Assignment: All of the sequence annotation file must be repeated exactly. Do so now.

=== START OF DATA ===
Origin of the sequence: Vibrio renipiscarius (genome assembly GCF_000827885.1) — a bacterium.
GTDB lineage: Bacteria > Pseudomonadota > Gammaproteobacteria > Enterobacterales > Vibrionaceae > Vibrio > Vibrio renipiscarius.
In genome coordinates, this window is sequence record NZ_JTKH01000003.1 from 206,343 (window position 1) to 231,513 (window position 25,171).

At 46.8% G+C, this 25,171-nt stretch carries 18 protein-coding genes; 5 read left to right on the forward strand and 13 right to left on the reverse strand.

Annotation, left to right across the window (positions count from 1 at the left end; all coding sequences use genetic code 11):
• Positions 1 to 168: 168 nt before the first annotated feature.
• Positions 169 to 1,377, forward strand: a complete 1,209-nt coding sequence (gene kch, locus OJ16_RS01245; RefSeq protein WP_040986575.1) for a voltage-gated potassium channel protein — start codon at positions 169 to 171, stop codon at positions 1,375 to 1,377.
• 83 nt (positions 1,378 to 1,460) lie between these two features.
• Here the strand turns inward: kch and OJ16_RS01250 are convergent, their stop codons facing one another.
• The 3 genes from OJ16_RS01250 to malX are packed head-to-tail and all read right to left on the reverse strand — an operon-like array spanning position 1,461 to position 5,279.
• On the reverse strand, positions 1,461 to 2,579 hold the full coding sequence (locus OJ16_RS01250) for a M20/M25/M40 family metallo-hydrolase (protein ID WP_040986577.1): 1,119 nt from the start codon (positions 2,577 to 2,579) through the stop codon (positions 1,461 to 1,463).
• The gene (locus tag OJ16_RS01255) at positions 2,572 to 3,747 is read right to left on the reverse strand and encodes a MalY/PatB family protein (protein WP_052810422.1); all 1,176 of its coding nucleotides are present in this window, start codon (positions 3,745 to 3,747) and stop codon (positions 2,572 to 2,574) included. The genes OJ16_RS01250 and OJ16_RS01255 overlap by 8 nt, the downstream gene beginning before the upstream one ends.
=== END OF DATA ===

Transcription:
Origin of the sequence: Vibrio renipiscarius (genome assembly GCF_000827885.1) — a bacterium.
GTDB lineage: Bacteria > Pseudomonadota > Gammaproteobacteria > Enterobacterales > Vibrionaceae > Vibrio > Vibrio renipiscarius.
In genome coordinates, this window is sequence record NZ_JTKH01000003.1 from 206,343 (window position 1) to 231,513 (window position 25,171).

At 46.8% G+C, this 25,171-nt stretch carries 18 protein-coding genes; 5 read left to right on the forward strand and 13 right to left on the reverse strand.

Annotation, left to right across the window (positions count from 1 at the left end; all coding sequences use genetic code 11):
• Positions 1 to 168: 168 nt before the first annotated feature.
• Positions 169 to 1,377, forward strand: a complete 1,209-nt coding sequence (gene kch, locus OJ16_RS01245; RefSeq protein WP_040986575.1) for a voltage-gated potassium channel protein — start codon at positions 169 to 171, stop codon at positions 1,375 to 1,377.
• 83 nt (positions 1,378 to 1,460) lie between these two features.
• Here the strand turns inward: kch and OJ16_RS01250 are convergent, their stop codons facing one another.
• The 3 genes from OJ16_RS01250 to malX are packed head-to-tail and all read right to left on the reverse strand — an operon-like array spanning position 1,461 to position 5,279.
• On the reverse strand, positions 1,461 to 2,579 hold the full coding sequence (locus OJ16_RS01250) for a M20/M25/M40 family metallo-hydrolase (protein ID WP_040986577.1): 1,119 nt from the start codon (positions 2,577 to 2,579) through the stop codon (positions 1,461 to 1,463).
• The gene (locus tag OJ16_RS01255) at positions 2,572 to 3,747 is read right to left on the reverse strand and encodes a MalY/PatB family protein (protein WP_052810422.1); all 1,176 of its coding nucleotides are present in this window, start codon (positions 3,745 to 3,747) and stop codon (positions 2,572 to 2,574) included. The genes OJ16_RS01250 and OJ16_RS01255 overlap by 8 nt, the downstream gene beginning before the upstream one ends.